Sub-Contractors Insurance – To Insure or Not to Insure?

Sub-contractors – to insure or not to insure?

Determining whether you need to take out sub-contractors insurance is often a complicated area. Our guide below will help you assess if you need sub-contractors insurance.

 

Bona-fide sub-contractors (BFSC)

Bona-fide sub-contractors are generally deemed to be contractors who work without direction from the insured, hold their own insurance and usually provide their own materials and tools.

• As long as they are not working under your direction, have their own legal liabilities and insure for themselves, there is no need to include them in the count of employees for premium calculation purposes (Employer’s or Public Liability).

• Insurers are insuring your legal liabilities. If the act of a bona-fide sub-contractor produces a legal liability against you, then that is covered.

• What insurers will not do is extend the policy to include the legal liabilities of the bona-fide sub-contractor – they should have their own Public Liability insurance in their own name. It should be noted that it is a condition of the insurance that you check that bona-fide sub-contractors have their own Public Liability cover to at least the same limit of indemnity as you before they appoint them.

 

Labour only sub-contractors (LOSC)

Labour only sub-contractors should be treated as employees for the purposes of cover under the sub-contractor insurance. Generally they work under the direction of the Insured and do not provide their own material or tools.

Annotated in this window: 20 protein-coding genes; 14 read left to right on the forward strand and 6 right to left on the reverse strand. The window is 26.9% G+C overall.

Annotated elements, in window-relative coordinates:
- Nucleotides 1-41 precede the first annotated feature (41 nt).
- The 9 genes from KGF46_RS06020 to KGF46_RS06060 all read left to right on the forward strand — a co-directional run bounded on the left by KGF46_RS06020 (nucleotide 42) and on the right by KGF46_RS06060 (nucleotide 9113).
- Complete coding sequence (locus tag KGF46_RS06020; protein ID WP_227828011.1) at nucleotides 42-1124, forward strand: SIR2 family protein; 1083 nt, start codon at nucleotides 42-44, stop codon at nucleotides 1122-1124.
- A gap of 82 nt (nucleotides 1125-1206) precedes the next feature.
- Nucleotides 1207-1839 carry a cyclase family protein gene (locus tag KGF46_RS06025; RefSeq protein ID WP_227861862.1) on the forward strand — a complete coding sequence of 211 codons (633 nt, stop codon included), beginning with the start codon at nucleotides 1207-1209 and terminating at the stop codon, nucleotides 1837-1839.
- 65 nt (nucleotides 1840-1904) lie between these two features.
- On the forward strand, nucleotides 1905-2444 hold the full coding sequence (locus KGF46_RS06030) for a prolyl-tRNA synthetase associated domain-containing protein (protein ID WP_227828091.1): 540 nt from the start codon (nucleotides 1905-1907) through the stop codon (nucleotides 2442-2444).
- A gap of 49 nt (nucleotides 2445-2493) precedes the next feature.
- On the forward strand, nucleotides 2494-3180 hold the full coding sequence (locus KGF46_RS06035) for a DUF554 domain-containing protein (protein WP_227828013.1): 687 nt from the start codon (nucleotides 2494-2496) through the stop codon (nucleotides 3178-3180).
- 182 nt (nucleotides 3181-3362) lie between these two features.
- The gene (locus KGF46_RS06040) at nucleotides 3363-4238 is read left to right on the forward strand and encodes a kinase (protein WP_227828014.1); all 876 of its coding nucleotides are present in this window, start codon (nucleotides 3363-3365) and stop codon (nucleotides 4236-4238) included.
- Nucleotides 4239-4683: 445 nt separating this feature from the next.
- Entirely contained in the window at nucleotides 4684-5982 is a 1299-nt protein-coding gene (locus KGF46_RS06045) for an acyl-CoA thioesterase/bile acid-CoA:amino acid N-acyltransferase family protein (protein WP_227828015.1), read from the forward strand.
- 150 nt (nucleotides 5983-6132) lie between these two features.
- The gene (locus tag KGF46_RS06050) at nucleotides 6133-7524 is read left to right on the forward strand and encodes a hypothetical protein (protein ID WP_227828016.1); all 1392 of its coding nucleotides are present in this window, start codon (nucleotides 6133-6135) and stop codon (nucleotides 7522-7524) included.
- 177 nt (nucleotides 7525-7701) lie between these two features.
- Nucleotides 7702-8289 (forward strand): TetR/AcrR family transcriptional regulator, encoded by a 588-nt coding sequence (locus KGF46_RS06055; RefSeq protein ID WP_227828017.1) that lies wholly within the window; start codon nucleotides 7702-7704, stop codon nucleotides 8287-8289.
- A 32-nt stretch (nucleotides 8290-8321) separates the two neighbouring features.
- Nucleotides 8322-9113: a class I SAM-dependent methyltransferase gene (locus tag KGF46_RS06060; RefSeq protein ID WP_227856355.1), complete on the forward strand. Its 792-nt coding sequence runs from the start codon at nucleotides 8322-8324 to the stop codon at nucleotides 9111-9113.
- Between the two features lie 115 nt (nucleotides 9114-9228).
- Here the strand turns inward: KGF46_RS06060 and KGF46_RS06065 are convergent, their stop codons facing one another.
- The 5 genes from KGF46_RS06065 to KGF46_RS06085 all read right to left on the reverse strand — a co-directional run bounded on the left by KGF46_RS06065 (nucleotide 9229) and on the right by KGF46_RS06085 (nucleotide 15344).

Determining BFSC or LOSC status

Whilst it is difficult to provide an accurate definition, it is important to try and correctly determine the status of subcontractors to ensure that the cover provided by the sub-contractors insurance policy is adequate.

As a general guide as to whether a worker is a LOSC or BFSC; if the answer is ‘Yes’ to all or most of the following questions, then the worker is probably a LOSC:

• Are they paid by the hour, week, or month?

• Can they receive overtime pay or bonus payment?

• Do they only supply their own small hand tools?

• Do they always have to do the work themselves?

• Can the principal contractor tell them at any time what to do, where to carry out the work or when and how to do it?

• Can they work a set amount of hours?

• Can the principal contractor move them from task to task?

If the answer is ‘Yes’ to all or most of the following questions, then the worker is probably a BFSC:

• Do they agree to do a job for a fixed price regardless of how long the job may take?

• Do they have a contract of service as opposed to a contract of employment?

• Within an overall deadline, are they able to decide what work to do, how and when to do the work and where to provide the services?

• Do they regularly work for a number of different people other than the principal?

• Do they have to correct unsatisfactory work in their own time and at their own expense?

• Do they hold their own Public Liability insurance in their own name?

• Do they pay the cost of all materials or supplies required for the work without being reimbursed? (Excluding minor items and consumables).

• Can they hire someone to do the work or engage helpers at their own expense?

• Do they risk their own money e.g. if they bid for a job and the bid is too low they have to bear the additional cost themselves?

• Do they provide or hire in the main items of equipment they need to do their job, not just the small tools that many employees provide for themselves?

 

For further information or advice about public & employers liability insurance and more specifically, sub-contractors insurance cover, please contact Tony Gibbs on 0118 9165 485 or complete our enquiry form.

*Information correct as of 1st May 2016

Author: Tony Gibbs | October 8th, 2010

Contact the author

Tony Gibbs
Get in touch:   Reading: 0118 916 5480   London: 020 7036 8767   info@macbeths.co.uk